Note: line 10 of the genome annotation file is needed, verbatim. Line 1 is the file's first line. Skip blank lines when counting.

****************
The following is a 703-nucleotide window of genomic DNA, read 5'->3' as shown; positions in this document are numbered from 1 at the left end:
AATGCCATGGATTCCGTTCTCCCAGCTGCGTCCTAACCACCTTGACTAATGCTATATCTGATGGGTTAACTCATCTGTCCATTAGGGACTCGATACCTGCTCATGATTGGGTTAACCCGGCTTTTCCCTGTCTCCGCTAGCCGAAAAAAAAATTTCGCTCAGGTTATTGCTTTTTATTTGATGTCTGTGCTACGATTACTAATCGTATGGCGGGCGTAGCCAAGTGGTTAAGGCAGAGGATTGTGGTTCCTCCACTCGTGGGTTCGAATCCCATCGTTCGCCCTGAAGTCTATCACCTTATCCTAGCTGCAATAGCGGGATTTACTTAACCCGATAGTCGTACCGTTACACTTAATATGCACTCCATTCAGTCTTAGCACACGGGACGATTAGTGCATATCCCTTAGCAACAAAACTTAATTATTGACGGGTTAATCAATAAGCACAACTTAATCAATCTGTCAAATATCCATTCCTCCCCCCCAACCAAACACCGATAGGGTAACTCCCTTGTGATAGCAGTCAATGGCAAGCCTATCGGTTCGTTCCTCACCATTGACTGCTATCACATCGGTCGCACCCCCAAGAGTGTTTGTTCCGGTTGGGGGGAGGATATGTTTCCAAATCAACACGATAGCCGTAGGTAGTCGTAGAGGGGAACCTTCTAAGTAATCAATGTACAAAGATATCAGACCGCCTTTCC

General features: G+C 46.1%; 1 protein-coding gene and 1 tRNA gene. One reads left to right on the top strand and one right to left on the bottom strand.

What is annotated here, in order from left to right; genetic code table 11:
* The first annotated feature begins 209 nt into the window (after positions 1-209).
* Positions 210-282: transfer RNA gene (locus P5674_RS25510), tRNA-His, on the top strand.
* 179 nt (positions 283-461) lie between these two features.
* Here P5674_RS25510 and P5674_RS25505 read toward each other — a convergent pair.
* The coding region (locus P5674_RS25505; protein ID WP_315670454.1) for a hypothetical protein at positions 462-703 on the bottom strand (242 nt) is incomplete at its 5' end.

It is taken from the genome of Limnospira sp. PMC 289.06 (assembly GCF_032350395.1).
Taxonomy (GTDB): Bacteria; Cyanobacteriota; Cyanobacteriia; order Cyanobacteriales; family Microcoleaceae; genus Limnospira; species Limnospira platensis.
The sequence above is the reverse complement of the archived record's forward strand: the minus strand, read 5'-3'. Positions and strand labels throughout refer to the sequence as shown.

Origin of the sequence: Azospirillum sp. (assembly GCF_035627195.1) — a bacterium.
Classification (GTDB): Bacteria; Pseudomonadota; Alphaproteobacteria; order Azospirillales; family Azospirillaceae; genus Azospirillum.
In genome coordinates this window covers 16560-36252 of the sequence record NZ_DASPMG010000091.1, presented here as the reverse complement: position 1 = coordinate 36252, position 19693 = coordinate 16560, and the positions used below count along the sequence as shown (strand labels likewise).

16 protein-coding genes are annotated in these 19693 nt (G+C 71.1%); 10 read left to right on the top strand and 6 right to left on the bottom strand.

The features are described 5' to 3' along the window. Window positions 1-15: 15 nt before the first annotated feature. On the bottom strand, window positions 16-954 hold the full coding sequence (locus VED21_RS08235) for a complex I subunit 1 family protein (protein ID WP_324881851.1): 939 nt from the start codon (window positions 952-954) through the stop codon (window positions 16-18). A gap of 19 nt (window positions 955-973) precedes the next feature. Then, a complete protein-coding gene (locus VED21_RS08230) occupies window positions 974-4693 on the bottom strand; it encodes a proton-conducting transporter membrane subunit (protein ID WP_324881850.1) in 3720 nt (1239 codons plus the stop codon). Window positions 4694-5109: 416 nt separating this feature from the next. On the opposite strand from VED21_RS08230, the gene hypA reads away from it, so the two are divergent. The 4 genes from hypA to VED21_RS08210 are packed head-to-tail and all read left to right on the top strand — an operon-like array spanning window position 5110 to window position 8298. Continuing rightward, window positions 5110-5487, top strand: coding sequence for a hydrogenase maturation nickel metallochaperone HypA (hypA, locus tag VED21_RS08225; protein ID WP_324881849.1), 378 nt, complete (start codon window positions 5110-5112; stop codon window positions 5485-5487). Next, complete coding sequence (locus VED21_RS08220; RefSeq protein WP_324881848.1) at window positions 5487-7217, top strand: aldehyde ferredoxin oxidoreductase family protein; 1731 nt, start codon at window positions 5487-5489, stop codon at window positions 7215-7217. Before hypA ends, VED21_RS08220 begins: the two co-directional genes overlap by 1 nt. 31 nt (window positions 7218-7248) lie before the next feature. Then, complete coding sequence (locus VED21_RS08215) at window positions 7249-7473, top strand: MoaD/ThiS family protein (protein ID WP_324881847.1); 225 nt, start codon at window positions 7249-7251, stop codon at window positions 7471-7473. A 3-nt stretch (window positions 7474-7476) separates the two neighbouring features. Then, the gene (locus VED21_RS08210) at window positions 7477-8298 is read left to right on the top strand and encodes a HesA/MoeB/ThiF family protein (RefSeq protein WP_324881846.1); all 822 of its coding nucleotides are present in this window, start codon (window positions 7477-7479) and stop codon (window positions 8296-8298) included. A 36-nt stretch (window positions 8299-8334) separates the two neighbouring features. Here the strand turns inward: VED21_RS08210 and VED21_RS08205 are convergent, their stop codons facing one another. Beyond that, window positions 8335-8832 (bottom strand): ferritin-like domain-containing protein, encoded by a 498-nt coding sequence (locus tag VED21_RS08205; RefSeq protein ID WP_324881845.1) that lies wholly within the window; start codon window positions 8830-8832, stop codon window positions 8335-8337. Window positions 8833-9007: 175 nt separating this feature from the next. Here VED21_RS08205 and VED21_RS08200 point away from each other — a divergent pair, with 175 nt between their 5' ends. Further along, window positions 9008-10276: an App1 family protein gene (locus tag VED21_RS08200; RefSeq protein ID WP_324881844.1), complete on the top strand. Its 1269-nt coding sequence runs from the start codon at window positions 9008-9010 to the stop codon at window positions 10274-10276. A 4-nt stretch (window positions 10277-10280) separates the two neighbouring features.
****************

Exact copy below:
It is taken from the genome of Limnospira sp. PMC 289.06 (assembly GCF_032350395.1).